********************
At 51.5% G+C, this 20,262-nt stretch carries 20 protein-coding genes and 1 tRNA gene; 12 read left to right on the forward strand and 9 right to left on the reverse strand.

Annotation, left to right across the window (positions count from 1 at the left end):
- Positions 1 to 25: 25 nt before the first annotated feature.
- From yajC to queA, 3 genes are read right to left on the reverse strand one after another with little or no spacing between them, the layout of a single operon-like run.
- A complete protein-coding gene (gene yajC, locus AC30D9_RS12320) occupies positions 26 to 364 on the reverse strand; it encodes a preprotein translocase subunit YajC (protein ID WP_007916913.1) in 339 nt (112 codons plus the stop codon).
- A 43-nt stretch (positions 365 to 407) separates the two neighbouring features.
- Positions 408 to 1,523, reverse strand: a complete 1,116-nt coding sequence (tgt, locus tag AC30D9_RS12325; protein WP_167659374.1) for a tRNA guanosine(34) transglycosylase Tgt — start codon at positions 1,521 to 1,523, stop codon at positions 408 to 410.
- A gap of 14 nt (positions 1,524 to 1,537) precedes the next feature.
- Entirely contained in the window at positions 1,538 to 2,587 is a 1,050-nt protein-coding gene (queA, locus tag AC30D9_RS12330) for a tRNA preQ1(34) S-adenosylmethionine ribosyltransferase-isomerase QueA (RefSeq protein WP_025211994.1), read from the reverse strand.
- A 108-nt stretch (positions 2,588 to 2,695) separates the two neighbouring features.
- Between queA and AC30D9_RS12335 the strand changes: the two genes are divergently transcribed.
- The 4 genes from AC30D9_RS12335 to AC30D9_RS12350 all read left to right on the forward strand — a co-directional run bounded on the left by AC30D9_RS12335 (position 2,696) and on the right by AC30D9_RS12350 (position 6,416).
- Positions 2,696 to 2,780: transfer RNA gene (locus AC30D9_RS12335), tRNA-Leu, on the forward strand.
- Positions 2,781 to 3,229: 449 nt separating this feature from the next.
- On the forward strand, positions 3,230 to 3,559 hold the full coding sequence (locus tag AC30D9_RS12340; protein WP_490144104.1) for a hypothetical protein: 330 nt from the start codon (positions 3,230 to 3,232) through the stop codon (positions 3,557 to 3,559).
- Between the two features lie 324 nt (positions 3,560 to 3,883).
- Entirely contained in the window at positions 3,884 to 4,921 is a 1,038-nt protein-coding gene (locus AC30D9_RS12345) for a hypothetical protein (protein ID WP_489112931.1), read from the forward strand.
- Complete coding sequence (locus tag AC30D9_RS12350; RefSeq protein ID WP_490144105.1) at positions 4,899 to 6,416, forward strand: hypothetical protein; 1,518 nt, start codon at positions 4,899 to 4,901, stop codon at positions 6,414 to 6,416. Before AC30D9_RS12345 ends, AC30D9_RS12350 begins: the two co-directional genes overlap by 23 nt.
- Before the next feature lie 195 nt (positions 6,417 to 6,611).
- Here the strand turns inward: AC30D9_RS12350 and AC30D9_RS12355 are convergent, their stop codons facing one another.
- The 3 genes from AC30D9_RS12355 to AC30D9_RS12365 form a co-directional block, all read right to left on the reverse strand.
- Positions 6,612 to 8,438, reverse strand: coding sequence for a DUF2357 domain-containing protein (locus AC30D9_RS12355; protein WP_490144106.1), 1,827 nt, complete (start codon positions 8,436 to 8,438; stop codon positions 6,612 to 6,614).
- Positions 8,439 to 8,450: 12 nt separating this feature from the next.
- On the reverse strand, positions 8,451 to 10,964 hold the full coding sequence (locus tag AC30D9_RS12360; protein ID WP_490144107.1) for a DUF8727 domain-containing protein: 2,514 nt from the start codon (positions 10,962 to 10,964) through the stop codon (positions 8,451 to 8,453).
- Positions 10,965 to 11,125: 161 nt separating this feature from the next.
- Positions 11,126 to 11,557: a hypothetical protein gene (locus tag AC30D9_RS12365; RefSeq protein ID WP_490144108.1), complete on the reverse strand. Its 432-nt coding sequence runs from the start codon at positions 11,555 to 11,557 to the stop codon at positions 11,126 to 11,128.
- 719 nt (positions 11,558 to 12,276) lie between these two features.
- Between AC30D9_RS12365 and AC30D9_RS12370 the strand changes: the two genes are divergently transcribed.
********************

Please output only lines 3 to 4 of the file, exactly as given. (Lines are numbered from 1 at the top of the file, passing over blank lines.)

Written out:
- Positions 1 to 25: 25 nt before the first annotated feature.
- From yajC to queA, 3 genes are read right to left on the reverse strand one after another with little or no spacing between them, the layout of a single operon-like run.